The Greeks live to fight another day – for the time being, at any rate. How many days that might turn out to be the case is far from certain. The measures that have been demanded by the bail out cash providers will hardly find favour with the Greek electorate, already up in arms over the effects of earlier austerity packages. At the very least, the next few weeks will keep markets on their toes.
In a way it is remarkable that the discomfiture being felt by one of the smaller eurozone members is having the effect it is. Three countries are presently in the intensive care unit administered by the International Monetary Fund and the European Central Bank – Greece, Ireland and Portugal. Together, they account for around 4 per cent of European gross domestic product. Yet a default by any one of these nations threatens the very existence of the euro.
When this single currency was in the process of being introduced, the head of Lombard Street Research was Professor Tim Congdon. A noted Euro-sceptic, he had been a special adviser to Conservative Chancellors of the Exchequer and was vocal in his opinion that the euro would not happen. When it did launch, his tack changed to stating it would not work. He could still be proved right.
But the economically stronger Northern European countries that are founder members of this club seem determined to keep the eurozone intact, even if it means forcing the Greek economy further downhill. This is the dilemma faced. The austerity measures will do little to restore the health of Greece’s failing economy, which contracted by 5 per cent on an annualised basis in the first quarter of this year.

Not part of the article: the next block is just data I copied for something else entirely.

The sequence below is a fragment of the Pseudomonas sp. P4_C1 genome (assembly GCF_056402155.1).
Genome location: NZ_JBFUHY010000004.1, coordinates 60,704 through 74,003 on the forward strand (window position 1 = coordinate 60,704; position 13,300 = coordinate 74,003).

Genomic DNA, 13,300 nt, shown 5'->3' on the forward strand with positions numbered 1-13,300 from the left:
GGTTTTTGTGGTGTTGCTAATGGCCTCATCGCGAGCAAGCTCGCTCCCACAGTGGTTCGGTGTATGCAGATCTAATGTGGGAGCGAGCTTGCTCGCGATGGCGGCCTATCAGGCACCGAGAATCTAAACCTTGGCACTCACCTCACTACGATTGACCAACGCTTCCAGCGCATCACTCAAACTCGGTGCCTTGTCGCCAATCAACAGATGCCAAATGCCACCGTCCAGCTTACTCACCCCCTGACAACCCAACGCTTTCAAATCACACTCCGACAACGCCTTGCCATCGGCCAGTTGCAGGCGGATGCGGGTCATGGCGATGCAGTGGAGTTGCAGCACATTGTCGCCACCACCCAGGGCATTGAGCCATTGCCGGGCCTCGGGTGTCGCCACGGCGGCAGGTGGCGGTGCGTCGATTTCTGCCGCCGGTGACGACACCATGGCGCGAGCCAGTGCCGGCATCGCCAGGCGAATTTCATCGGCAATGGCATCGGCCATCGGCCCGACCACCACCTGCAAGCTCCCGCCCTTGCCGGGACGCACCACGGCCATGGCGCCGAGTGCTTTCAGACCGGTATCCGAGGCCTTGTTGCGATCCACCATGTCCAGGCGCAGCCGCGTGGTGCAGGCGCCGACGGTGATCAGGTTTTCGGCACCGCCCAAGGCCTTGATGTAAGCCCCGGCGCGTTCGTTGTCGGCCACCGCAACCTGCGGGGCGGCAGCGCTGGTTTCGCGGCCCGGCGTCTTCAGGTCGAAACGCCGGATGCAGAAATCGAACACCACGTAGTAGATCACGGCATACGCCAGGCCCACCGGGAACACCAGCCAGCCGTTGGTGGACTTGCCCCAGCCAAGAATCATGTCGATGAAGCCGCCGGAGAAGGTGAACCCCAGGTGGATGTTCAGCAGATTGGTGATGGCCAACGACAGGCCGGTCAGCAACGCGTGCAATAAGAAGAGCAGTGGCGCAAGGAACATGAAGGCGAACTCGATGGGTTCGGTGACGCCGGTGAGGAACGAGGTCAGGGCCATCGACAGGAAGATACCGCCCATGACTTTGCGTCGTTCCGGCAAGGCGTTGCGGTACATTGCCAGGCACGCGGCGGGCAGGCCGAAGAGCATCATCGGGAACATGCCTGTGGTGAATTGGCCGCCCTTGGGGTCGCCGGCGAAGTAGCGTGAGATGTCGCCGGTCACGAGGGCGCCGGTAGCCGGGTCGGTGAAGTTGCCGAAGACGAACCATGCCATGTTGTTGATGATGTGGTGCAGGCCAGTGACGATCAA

There are those that believe the Greeks deserve all that is coming to them. The launch of the euro demanded a degree of economic co-operation and fiscal prudence from all the participating nations that had never before been attempted. We now know that Greece bent those rules more than a little. Aside from some no doubt expensively acquired financial engineering to conceal the extent of their borrowing, their record on tax collection and the generous provision of certain social services does not stand much scrutiny.
And here’s the rub. European nations are, by and large, over-indebted, with demographic pressures that are forcing a rethink on the funding of many of the social benefits we have all come to accept as our right. Emerging nations have none of this baggage. Social provision might be aspirational there but they will be learning from the muddle being created in those wealthy countries which delivered so many benefits on a pay as you go basis.
So the fact that attention is focused on contagion, with Italy in the firing line for a potential debt downgrade and Spain teetering on the brink of recession, rather takes the eye off the main problem faced by the West. The boom years should have been used to pay down debt and create proper funding arrangements for the many benefits we presently receive. They weren’t. Instead, governments used cheap money to bolster economies already under threat from countries with cheaper labour and a stronger work ethic.
Meanwhile, those nations with a stronger economy, such as Germany, seem determined to keep the euro on the road. Their electorates seem less committed, but it is fair to say that a default would probably cause more problems than it would solve. This cloud looks likely to hang over European shares for some little while. The good news is that it may well throw up some cheap buying opportunities as a consequence.
Brian Tora is an associate with investment managers, JM Finn & Co